Variance and Standard Deviation of a Random Variable
We have already looked at Variance and Standard deviation as measures of dispersion under the section on Averages. We can also measure the dispersion of Random variables across a given distribution using Variance and Standard deviation. This allows us to better understand whatever the distribution represents.
The Variance of a random variable X is also denoted by σ;2 but when sometimes can be written as Var(X).
Variance of a random variable can be defined as the expected value of the square of the difference between the random variable and the mean.
Given that the random variable X has a mean of μ, then the variance is expressed as:
In the previous section on Expected value of a random variable, we saw that the method/formula for calculating the expected value varied depending on whether the random variable was discrete or continuous. As a consequence, we have two different methods for calculating the variance of a random variable depending on whether the random variable is discrete or continuous.
For a Discrete random variable, the variance σ2 is calculated as:
For a Continuous random variable, the variance σ2 is calculated as:
In both cases f(x) is the probability density function.
The Standard Deviation σ in both cases can be found by taking the square root of the variance.
A software engineering company tested a new product of theirs and found that the number of errors per 100 CDs of the new software had the following probability distribution:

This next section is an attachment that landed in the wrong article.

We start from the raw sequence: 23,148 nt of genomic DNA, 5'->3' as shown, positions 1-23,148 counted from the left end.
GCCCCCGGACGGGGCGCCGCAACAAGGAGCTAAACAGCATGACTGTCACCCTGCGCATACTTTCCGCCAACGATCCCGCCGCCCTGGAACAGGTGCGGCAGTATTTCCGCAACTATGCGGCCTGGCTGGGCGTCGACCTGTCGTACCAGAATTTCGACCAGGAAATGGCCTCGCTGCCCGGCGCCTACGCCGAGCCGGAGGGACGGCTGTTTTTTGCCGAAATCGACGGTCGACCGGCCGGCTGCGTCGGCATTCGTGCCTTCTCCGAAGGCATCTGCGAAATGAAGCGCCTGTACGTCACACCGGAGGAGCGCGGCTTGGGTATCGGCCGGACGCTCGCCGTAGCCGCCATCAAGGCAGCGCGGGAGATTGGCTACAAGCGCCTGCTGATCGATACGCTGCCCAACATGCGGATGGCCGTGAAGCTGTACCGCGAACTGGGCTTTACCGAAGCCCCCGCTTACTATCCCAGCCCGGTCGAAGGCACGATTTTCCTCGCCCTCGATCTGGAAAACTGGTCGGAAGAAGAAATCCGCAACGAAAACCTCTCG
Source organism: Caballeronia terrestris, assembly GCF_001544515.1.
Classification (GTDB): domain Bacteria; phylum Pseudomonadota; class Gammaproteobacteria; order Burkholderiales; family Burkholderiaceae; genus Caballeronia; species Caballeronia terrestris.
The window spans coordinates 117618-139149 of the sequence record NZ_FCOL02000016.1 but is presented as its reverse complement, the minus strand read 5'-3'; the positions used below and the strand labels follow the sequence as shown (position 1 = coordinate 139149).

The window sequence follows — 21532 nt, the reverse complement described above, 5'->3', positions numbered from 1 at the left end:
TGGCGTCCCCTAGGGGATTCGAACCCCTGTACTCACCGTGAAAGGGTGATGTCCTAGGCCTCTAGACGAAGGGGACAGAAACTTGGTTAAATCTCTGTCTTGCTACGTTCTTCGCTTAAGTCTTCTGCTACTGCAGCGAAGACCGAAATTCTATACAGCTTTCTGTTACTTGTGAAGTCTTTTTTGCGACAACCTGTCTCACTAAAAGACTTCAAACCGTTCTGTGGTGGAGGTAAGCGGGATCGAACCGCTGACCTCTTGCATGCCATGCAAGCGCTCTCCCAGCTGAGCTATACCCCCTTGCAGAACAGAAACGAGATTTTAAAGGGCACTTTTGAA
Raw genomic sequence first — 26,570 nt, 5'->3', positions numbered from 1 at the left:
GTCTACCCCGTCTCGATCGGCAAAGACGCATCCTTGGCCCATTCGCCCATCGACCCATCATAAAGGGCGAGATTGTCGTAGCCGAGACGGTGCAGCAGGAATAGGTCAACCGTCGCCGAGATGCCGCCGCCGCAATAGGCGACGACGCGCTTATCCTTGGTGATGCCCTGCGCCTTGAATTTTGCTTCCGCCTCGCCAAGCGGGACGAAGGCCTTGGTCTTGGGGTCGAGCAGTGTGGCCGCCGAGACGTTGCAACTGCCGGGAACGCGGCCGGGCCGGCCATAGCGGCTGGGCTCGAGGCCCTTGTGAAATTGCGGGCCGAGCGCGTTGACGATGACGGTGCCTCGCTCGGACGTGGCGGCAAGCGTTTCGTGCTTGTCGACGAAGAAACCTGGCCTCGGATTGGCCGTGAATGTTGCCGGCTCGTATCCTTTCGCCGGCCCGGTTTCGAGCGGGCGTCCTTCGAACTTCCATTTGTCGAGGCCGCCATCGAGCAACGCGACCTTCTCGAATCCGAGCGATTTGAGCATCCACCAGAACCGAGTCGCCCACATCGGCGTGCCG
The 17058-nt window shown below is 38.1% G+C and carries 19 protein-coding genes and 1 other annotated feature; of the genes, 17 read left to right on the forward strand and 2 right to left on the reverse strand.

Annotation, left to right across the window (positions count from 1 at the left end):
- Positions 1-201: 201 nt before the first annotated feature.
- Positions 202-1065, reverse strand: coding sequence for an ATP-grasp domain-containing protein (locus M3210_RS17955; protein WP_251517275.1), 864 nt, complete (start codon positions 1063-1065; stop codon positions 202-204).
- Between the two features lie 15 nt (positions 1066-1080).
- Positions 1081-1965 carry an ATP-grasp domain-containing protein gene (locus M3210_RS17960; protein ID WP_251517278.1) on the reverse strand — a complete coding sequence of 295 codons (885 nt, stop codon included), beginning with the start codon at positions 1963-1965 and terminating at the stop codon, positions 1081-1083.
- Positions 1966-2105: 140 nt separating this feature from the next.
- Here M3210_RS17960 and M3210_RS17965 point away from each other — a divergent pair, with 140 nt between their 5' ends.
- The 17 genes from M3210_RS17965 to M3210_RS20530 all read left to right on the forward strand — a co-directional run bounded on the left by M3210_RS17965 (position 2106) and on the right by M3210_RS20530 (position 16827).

Find the Variance of X
The probability distribution given is discrete and so we can find the variance from the following:
We need to find the mean μ first:
Then we find the variance:
Find the Standard Deviation of a random variable X whose probability density function is given by f(x) where:
Since the random variable X is continuous, we use the following formula to calculate the variance:
First we find the mean μ
Then we find the variance as:
Simplifying the Variance formula
We have seen that variance of a random variable is given by:
We can attempt to simplify this formula by expanding the quadratic in the formula above as follows:
We shall see in the next section that the expected value of a linear combination behaves as follows:
Substituting the expanded form into the variance equation:
Remember that after you've calculated the mean μ, the result is a constant and the expected value of a constant is that same constant.
This simplifies the formula as shown below:
which means that;
The above is a simplified formula for calculating the variance.
We can also derive the above for a discrete random variable as follows:
but since the total probability is 1
For a continuous random variable:
which means that
Variance of an Arbitrary function of a random variable g(X)
Consider an arbitrary function g(X), we saw that the expected value of this function is given by:
For a discrete case
For a continuous case
The variance of this functiong(X) is denoted as σg(X) and can be found as follows:
For X is a discrete random variable
For X is a continuous random variable
In the section on probability distributions, we saw that at times we might have to deal with more than one random variable at a time, hence the need to study Joint Probability Distributions.
Just as we can find the Expected value of a joint pair of random variables X and Y, we can also find the variance and this is what we refer to as the Covariance.
The Covariance of a joint pair of random variables X and Y is denoted by: